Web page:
By 1788 the taking of tea, that very British ritual, was enjoyed universally, even in the poorest households. Although tea was available for sale in Sydney from at least 1792, it was not yet considered a ‘necessary’ and therefore not included in convicts rations for another 30 years. But rather than going without, the early colonists found their own alternative in a native sarsaparilla – testament to their resourcefulness.
We also found a plant which grew about the rocks & amongst the underwood entwined, the leaves, of which boiled made a pleasant drink & was used as Tea by our Ships Company: It has much the taste of Liquorish & serves both for Tea & Sugar & is recommended as a very wholesome drink.
Lieutenant Bradley October 1788.
The convicts’ brew
Convicts and lower order marines, neither of whom had access to tea or sugar, found the native alternative very appealing. When boiled and left to steep for several minutes, the leaves from this straggling native sarsaparilla vine, Smilax glyciphylla (the triple-ribbed spearhead shape leaves in the image below), produced a saccharine-sweet licorice-flavoured infusion which earned the name ‘sweet tea’ among the colonists.
When you see this plant growing in the bush, you really get a sense of how much experimentation there must have been to establish which plants might be useful or worth consuming. Smilax glyciphylla was used as a medicinal herb by local Aborigines and the colonists also valued it for its health-giving benefits. The surprising fecundity of female convicts at Port Jackson was attributed to drinking sweet tea and First Fleet naval surgeon Denis Considen claimed that sweet tea would cure scurvy. Perhaps this is why the colonists drank it with such avidity, or possibly they were just happy to have a warm and comforting drink, and partake in a ritual that reminded them of home. Before long, local supplies rapidly dwindled and colonists had to venture further and further afield to find any.
Mariner and adventurer John Nichol was suitably impressed with the brew when he visited the colony in 1790 and took a quantity with him on his voyage home. He generously spared some of his stash to treat some fellow ship-mates who were suffering from scurvy, apparently with great success (?!). His ship stopped in China – to pick up a cargo of tea (!) – and, like sending coals to Newcastle, he sold the exotic herb to local Chinese merchants, making a tidy profit on the transaction. Australia’s first export product, perhaps?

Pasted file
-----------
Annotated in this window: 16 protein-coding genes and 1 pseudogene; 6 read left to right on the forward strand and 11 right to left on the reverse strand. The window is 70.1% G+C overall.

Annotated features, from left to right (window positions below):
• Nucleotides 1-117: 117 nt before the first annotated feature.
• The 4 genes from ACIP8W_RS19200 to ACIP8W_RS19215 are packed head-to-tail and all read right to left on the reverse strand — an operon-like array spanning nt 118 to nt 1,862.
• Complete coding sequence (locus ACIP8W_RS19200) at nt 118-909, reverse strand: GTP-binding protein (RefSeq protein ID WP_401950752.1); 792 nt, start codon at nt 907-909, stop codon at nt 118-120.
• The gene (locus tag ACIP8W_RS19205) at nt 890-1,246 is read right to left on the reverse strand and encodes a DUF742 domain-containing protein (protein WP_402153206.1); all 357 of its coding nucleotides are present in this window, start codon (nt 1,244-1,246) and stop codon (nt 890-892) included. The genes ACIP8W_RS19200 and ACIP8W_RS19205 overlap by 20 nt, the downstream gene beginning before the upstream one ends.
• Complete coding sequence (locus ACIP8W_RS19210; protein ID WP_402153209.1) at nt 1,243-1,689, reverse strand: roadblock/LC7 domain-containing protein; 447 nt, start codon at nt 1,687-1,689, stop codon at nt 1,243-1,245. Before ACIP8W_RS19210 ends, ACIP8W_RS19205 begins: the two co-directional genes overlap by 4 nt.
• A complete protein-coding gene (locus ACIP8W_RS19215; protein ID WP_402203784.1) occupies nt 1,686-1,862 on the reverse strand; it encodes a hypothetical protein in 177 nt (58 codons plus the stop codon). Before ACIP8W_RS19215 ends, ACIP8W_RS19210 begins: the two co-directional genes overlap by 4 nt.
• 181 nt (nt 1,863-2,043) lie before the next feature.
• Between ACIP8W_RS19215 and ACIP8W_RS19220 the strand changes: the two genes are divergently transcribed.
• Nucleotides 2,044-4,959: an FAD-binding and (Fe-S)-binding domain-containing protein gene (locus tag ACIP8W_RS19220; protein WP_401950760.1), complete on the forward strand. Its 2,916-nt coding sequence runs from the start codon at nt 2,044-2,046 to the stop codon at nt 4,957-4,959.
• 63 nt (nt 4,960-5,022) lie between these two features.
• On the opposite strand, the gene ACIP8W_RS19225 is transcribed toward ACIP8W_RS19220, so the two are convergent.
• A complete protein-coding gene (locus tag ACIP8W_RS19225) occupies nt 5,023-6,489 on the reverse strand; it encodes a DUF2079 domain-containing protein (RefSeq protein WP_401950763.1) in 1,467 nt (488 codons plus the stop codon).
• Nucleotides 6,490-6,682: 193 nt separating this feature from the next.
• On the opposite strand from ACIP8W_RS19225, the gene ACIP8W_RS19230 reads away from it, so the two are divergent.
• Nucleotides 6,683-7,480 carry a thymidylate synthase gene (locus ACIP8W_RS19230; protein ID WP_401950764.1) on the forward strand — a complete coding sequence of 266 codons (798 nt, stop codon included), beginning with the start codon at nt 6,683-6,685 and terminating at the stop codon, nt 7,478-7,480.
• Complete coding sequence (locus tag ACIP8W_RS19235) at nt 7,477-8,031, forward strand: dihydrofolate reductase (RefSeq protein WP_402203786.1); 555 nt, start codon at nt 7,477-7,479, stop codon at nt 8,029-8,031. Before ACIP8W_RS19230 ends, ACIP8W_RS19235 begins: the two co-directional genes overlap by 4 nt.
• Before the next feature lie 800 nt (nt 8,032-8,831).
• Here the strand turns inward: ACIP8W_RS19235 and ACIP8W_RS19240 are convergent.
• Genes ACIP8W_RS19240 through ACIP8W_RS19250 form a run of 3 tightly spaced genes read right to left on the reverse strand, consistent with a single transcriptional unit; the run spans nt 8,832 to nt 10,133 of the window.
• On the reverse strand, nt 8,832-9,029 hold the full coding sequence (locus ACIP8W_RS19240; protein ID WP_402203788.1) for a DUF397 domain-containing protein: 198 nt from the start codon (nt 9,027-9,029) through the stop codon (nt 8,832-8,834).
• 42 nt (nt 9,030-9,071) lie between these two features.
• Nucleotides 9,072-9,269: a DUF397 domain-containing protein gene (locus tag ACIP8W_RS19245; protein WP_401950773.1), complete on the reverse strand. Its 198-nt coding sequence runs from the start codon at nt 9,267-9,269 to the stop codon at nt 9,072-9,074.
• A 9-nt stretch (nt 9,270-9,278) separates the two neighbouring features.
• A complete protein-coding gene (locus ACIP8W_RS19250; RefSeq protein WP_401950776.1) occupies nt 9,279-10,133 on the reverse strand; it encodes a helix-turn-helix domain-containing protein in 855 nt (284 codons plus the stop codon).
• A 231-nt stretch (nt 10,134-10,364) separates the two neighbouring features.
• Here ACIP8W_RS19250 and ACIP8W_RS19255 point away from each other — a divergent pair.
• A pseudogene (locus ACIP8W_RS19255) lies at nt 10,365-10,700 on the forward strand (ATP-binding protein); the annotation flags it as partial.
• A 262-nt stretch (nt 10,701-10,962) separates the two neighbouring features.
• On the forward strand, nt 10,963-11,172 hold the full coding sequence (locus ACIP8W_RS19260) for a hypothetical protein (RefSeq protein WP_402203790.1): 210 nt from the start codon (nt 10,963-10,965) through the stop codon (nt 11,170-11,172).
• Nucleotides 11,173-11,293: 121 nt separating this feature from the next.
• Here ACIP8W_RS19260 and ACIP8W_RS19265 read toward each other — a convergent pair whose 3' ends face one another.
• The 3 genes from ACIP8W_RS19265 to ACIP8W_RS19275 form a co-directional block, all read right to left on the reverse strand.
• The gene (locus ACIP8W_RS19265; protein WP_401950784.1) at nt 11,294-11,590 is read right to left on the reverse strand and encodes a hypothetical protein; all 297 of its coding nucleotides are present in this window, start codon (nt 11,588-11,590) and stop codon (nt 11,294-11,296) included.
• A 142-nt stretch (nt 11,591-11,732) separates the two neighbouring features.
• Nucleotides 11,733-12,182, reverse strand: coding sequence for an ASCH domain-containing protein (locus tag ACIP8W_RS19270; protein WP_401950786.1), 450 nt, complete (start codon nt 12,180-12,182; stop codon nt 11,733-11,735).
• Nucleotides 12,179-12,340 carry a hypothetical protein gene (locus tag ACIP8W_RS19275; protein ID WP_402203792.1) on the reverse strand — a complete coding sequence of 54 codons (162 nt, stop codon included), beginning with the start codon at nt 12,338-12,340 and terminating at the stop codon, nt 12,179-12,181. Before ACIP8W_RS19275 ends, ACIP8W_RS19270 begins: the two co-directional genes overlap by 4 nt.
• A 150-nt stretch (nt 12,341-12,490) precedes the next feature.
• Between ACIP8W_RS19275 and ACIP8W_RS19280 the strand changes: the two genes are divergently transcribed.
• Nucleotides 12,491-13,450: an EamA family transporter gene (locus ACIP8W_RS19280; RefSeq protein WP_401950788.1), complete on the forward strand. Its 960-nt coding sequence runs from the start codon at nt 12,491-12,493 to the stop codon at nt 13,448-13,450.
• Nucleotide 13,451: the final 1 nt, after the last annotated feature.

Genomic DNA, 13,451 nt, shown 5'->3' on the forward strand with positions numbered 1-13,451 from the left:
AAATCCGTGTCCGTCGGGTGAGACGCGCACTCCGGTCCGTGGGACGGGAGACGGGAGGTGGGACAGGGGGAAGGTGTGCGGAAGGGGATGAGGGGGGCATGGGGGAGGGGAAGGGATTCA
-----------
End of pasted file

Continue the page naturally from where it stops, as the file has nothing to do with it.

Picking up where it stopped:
Mary Bryant’s tea-leaves
The remarkable Mary Bryant took a quantity of sweet tea leaves on her escape from the colony in 1791, perhaps thinking it would ward off scurvy. Of course we now understand that this wasn’t the case, but the sweet tea may have helped Mary and her party of escapees (her husband William, two small children and seven other convicts) survive the 5237 km journey to Timor, even as a small comfort on the open seas.
Extraordinarily, a few of Mary’s tea-leaves ended up in the possession of renowned author and lawyer, James Boswell, who had taken a benevolent interest in Mary’s courageous attempt at freedom and her consequent criminal case. Two of those leaves are now part of the Collection in the State Library of New South Wales: call number R807 (see image above).
A thwarted effort
Lieutenant Ralph Clark was extremely fond of tea with milk and sugar, according to his journal. But his store of sugar was spent almost before he arrived in New South Wales and his stock of ‘real’ tea was well and truly expended by 1790 when he was transferred for duty on Norfolk Island. Ralph spent days combing bushland in the far reaches of the harbour trying to gather a store of the wild sweet tea leaves to take with him. Sadly for him, all his worldly possessions were lost when the Sirius was wrecked in rough seas on the rocky shores of Norfolk Island, including his cache of sweet tea. It was more than eight months before any new supplies arrived at Norfolk. Ralph and his cohort were reduced to imbibing burnt wheat (as a coffee substitute), so his first sip of tea – Chinese or native – must have been a great relief once the rescue ship arrived with fresh stores.
Smilax glyciphylla can still be found growing in bushland around Sydney, largely due to bush regeneration initiatives. It’s worth trying if you come across them – two or three leaves will yield a decent pot of tea, boiled for several minutes and allowed to steep for a while – a perfect billy-style brew. Make sure you can identify it correctly – here’s a page from the Royal Botanic Gardens PlantNET site which may help.
And what happened to Mary?
Mary Bryant was eventually pardoned, some six weeks after her original sentence would have expired. Having survived the extraordinary escape to Timor, William and her children died before reaching England. Find out more about Mary Bryant in the Australian Dictionary of Biography.